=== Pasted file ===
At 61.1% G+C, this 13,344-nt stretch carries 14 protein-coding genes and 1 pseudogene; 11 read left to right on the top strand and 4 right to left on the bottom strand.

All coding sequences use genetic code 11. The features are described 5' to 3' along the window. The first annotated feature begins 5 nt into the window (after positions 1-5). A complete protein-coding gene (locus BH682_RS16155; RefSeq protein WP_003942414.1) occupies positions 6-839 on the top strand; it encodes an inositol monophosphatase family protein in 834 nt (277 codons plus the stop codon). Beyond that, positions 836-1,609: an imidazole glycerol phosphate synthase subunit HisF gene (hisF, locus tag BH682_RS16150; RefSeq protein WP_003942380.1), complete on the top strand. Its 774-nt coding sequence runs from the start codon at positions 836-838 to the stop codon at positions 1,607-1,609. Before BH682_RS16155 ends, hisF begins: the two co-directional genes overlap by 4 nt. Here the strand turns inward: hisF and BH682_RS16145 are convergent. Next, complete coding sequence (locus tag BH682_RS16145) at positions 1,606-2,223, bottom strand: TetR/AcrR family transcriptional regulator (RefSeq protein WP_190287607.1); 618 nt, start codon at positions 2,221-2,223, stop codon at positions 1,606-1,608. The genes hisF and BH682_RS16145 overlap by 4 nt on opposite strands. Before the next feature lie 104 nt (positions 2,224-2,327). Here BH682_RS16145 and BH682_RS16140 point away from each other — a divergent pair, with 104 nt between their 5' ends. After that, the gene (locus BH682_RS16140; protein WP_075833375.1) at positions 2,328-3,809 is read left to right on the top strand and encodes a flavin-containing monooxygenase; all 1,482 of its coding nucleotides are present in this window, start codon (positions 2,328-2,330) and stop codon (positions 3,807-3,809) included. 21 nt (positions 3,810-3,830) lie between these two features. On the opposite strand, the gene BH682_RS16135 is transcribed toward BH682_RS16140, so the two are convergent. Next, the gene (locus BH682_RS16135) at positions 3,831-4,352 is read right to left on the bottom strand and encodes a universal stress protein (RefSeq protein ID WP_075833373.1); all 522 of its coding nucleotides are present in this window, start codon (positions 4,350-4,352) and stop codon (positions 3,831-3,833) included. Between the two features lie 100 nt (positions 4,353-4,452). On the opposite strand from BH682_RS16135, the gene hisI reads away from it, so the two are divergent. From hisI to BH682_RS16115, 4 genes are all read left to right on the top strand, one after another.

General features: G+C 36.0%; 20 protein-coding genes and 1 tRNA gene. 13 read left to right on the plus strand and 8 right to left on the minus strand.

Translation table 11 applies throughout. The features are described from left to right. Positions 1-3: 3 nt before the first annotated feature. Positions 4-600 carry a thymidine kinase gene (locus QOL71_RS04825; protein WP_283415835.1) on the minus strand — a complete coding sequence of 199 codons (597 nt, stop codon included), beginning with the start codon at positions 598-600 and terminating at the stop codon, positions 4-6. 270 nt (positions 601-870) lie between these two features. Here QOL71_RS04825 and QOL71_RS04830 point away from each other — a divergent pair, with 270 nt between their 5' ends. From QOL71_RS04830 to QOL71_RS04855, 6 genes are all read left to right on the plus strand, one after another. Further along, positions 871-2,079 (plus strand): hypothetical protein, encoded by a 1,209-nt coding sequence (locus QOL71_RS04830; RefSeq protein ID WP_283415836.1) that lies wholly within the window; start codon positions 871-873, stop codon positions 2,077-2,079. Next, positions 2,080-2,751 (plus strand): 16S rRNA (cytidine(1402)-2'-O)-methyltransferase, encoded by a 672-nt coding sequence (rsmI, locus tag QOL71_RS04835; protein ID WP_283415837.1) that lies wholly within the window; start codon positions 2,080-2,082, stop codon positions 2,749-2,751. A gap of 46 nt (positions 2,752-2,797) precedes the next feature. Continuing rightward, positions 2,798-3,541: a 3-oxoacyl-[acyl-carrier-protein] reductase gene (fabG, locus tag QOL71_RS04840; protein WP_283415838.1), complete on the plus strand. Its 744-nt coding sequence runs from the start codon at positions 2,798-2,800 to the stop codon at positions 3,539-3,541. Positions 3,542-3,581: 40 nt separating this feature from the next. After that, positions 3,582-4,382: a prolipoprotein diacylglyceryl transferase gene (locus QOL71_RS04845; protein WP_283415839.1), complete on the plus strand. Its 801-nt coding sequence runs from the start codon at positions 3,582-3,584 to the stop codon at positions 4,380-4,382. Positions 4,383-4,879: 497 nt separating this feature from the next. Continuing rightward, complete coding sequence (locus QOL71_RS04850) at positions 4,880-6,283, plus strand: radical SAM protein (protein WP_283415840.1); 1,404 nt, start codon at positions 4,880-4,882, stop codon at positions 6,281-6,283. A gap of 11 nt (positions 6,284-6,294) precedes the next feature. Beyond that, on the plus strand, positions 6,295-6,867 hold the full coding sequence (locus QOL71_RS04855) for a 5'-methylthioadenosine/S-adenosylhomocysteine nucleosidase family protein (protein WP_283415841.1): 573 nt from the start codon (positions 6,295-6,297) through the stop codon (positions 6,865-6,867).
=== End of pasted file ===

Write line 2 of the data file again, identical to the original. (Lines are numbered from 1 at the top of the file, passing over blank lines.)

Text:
All coding sequences use genetic code 11. The features are described 5' to 3' along the window. The first annotated feature begins 5 nt into the window (after positions 1-5). A complete protein-coding gene (locus BH682_RS16155; RefSeq protein WP_003942414.1) occupies positions 6-839 on the top strand; it encodes an inositol monophosphatase family protein in 834 nt (277 codons plus the stop codon). Beyond that, positions 836-1,609: an imidazole glycerol phosphate synthase subunit HisF gene (hisF, locus tag BH682_RS16150; RefSeq protein WP_003942380.1), complete on the top strand. Its 774-nt coding sequence runs from the start codon at positions 836-838 to the stop codon at positions 1,607-1,609. Before BH682_RS16155 ends, hisF begins: the two co-directional genes overlap by 4 nt. Here the strand turns inward: hisF and BH682_RS16145 are convergent. Next, complete coding sequence (locus tag BH682_RS16145) at positions 1,606-2,223, bottom strand: TetR/AcrR family transcriptional regulator (RefSeq protein WP_190287607.1); 618 nt, start codon at positions 2,221-2,223, stop codon at positions 1,606-1,608. The genes hisF and BH682_RS16145 overlap by 4 nt on opposite strands. Before the next feature lie 104 nt (positions 2,224-2,327). Here BH682_RS16145 and BH682_RS16140 point away from each other — a divergent pair, with 104 nt between their 5' ends. After that, the gene (locus BH682_RS16140; protein WP_075833375.1) at positions 2,328-3,809 is read left to right on the top strand and encodes a flavin-containing monooxygenase; all 1,482 of its coding nucleotides are present in this window, start codon (positions 2,328-2,330) and stop codon (positions 3,807-3,809) included. 21 nt (positions 3,810-3,830) lie between these two features. On the opposite strand, the gene BH682_RS16135 is transcribed toward BH682_RS16140, so the two are convergent. Next, the gene (locus BH682_RS16135) at positions 3,831-4,352 is read right to left on the bottom strand and encodes a universal stress protein (RefSeq protein ID WP_075833373.1); all 522 of its coding nucleotides are present in this window, start codon (positions 4,350-4,352) and stop codon (positions 3,831-3,833) included. Between the two features lie 100 nt (positions 4,353-4,452). On the opposite strand from BH682_RS16135, the gene hisI reads away from it, so the two are divergent. From hisI to BH682_RS16115, 4 genes are all read left to right on the top strand, one after another.